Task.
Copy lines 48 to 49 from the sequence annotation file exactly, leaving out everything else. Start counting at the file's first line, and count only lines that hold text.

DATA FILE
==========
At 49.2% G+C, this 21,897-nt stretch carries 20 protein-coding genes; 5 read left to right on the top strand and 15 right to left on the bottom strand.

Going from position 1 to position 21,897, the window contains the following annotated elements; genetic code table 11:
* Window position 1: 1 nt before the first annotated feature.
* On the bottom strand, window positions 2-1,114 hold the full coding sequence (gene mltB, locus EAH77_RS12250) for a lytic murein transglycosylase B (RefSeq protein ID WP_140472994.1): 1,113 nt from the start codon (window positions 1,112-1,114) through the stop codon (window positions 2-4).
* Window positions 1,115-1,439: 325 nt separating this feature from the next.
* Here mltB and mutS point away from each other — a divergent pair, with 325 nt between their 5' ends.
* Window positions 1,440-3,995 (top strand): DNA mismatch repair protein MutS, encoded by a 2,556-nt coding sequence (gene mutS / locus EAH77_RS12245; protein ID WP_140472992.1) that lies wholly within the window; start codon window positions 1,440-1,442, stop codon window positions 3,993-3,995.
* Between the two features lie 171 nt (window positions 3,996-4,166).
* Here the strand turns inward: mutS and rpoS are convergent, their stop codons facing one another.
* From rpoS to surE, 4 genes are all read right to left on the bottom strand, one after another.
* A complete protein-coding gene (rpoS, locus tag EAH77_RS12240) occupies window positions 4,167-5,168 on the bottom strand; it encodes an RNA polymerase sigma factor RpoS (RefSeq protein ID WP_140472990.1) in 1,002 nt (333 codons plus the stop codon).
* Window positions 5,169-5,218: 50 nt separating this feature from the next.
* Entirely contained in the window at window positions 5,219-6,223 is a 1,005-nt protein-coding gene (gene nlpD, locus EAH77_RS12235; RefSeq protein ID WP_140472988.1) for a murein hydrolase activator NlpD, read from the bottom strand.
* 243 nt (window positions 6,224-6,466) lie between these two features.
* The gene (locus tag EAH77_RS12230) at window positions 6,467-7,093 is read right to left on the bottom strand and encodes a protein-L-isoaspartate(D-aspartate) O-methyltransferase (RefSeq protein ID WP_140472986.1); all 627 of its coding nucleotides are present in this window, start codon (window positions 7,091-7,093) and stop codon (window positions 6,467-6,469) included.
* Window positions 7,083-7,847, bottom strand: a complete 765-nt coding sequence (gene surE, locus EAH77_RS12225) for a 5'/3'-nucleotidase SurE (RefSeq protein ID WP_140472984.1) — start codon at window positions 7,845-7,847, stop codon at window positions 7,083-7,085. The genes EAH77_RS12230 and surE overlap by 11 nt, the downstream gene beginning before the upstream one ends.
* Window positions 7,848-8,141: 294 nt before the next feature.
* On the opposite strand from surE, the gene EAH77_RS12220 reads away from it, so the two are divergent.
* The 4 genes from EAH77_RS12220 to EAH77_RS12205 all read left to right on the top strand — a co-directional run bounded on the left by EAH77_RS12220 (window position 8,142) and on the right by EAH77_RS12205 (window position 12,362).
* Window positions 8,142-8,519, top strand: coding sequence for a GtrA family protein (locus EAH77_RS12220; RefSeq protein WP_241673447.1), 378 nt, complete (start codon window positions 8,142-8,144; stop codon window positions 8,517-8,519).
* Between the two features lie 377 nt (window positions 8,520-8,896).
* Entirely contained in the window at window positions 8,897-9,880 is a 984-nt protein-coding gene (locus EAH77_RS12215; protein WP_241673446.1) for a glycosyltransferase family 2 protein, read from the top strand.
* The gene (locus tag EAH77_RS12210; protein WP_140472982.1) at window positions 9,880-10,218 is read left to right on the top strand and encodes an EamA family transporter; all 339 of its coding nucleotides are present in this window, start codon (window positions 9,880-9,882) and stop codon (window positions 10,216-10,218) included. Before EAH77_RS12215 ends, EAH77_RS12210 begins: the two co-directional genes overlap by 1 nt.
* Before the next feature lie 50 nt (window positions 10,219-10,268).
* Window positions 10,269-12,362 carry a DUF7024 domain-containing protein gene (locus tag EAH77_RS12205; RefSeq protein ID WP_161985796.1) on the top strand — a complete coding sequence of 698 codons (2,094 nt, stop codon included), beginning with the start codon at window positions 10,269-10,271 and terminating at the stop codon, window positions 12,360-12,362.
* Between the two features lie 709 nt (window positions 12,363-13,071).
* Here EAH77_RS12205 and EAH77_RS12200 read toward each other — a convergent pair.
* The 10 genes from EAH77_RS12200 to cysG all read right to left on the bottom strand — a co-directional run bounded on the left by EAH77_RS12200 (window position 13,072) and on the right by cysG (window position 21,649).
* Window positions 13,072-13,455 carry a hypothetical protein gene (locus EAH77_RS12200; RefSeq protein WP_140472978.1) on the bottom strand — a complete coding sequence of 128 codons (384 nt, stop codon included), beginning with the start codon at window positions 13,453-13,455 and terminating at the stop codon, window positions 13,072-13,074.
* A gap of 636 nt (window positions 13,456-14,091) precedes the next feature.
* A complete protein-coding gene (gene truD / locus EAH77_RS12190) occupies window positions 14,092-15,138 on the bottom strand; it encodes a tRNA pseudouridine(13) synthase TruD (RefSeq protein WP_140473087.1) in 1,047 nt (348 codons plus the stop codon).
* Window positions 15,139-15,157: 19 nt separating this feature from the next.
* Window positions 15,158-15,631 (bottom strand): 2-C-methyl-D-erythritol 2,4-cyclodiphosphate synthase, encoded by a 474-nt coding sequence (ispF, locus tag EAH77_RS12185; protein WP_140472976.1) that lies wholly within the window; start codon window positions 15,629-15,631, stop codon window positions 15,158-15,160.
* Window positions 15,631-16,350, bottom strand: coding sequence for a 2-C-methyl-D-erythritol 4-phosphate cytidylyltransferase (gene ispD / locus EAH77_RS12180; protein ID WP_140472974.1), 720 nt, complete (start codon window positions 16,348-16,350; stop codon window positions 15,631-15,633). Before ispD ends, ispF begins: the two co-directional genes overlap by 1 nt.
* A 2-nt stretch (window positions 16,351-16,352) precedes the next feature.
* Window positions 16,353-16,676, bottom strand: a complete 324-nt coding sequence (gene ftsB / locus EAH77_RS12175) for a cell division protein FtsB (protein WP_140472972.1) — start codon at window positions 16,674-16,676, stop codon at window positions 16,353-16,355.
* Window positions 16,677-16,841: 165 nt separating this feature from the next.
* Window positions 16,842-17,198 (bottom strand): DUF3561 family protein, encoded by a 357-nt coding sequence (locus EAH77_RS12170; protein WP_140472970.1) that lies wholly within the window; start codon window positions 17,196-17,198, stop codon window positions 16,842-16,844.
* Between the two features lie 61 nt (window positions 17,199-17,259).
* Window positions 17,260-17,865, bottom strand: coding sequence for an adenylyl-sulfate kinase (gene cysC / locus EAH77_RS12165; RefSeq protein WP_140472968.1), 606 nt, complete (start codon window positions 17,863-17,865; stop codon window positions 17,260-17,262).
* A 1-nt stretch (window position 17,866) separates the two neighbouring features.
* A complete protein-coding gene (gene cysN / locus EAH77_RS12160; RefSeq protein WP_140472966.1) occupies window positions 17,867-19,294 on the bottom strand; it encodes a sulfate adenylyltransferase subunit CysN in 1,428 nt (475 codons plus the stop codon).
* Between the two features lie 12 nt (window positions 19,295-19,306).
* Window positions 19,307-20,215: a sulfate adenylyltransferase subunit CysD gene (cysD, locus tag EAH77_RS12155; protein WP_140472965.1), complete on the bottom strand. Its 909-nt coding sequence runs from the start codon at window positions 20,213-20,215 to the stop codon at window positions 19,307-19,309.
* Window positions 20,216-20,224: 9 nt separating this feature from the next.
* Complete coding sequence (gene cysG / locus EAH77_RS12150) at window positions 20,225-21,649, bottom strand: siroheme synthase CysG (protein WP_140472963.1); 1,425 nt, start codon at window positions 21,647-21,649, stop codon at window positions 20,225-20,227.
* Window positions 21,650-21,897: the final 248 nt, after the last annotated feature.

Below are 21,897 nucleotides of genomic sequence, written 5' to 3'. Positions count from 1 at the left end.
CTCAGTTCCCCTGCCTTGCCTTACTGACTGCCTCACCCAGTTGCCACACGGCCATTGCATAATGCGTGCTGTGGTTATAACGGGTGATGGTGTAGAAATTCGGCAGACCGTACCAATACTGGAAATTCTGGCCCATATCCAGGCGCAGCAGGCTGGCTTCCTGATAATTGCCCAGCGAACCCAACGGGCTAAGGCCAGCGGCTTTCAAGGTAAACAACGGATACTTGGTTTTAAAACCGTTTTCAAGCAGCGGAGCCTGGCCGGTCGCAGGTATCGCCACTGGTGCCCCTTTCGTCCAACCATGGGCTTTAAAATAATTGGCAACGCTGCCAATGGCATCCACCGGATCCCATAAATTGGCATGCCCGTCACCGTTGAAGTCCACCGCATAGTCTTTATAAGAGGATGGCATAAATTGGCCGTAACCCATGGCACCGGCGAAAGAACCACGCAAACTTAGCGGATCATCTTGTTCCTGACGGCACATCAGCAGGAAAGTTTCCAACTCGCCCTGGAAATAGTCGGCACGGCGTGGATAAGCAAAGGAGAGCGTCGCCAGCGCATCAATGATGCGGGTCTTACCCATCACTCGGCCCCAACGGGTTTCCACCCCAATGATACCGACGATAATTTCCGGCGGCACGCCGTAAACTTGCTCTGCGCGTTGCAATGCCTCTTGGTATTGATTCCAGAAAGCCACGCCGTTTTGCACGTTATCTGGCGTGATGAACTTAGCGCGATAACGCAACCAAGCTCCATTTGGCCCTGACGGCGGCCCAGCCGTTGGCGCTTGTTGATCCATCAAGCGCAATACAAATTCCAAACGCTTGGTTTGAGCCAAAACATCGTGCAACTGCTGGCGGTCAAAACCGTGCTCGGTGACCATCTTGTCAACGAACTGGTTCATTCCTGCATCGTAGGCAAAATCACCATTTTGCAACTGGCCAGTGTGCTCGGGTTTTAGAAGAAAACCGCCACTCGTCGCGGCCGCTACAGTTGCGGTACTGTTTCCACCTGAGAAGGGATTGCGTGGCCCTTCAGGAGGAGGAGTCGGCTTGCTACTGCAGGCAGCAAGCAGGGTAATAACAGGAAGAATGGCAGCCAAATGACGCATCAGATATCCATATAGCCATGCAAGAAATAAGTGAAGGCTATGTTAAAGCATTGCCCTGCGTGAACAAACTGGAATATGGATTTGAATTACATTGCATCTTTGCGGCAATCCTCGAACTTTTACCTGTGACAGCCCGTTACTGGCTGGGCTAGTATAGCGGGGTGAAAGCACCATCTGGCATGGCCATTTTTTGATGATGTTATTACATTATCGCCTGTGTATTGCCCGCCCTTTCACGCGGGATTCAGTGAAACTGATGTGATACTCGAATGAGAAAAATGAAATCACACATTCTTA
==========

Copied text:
Below are 21,897 nucleotides of genomic sequence, written 5' to 3'. Positions count from 1 at the left end.
CTCAGTTCCCCTGCCTTGCCTTACTGACTGCCTCACCCAGTTGCCACACGGCCATTGCATAATGCGTGCTGTGGTTATAACGGGTGATGGTGTAGAAATTCGGCAGACCGTACCAATACTGGAAATTCTGGCCCATATCCAGGCGCAGCAGGCTGGCTTCCTGATAATTGCCCAGCGAACCCAACGGGCTAAGGCCAGCGGCTTTCAAGGTAAACAACGGATACTTGGTTTTAAAACCGTTTTCAAGCAGCGGAGCCTGGCCGGTCGCAGGTATCGCCACTGGTGCCCCTTTCGTCCAACCATGGGCTTTAAAATAATTGGCAACGCTGCCAATGGCATCCACCGGATCCCATAAATTGGCATGCCCGTCACCGTTGAAGTCCACCGCATAGTCTTTATAAGAGGATGGCATAAATTGGCCGTAACCCATGGCACCGGCGAAAGAACCACGCAAACTTAGCGGATCATCTTGTTCCTGACGGCACATCAGCAGGAAAGTTTCCAACTCGCCCTGGAAATAGTCGGCACGGCGTGGATAAGCAAAGGAGAGCGTCGCCAGCGCATCAATGATGCGGGTCTTACCCATCACTCGGCCCCAACGGGTTTCCACCCCAATGATACCGACGATAATTTCCGGCGGCACGCCGTAAACTTGCTCTGCGCGTTGCAATGCCTCTTGGTATTGATTCCAGAAAGCCACGCCGTTTTGCACGTTATCTGGCGTGATGAACTTAGCGCGATAACGCAACCAAGCTCCATTTGGCCCTGACGGCGGCCCAGCCGTTGGCGCTTGTTGATCCATCAAGCGCAATACAAATTCCAAACGCTTGGTTTGAGCCAAAACATCGTGCAACTGCTGGCGGTCAAAACCGTGCTCGGTGACCATCTTGTCAACGAACTGGTTCATTCCTGCATCGTAGGCAAAATCACCATTTTGCAACTGGCCAGTGTGCTCGGGTTTTAGAAGAAAACCGCCACTCGTCGCGGCCGCTACAGTTGCGGTACTGTTTCCACCTGAGAAGGGATTGCGTGGCCCTTCAGGAGGAGGAGTCGGCTTGCTACTGCAGGCAGCAAGCAGGGTAATAACAGGAAGAATGGCAGCCAAATGACGCATCAGATATCCATATAGCCATGCAAGAAATAAGTGAAGGCTATGTTAAAGCATTGCCCTGCGTGAACAAACTGGAATATGGATTTGAATTACATTGCATCTTTGCGGCAATCCTCGAACTTTTACCTGTGACAGCCCGTTACTGGCTGGGCTAGTATAGCGGGGTGAAAGCACCATCTGGCATGGCCATTTTTTGATGATGTTATTACATTATCGCCTGTGTATTGCCCGCCCTTTCACGCGGGATTCAGTGAAACTGATGTGATACTCGAATGAGAAAAATGAAATCACACATTCTTA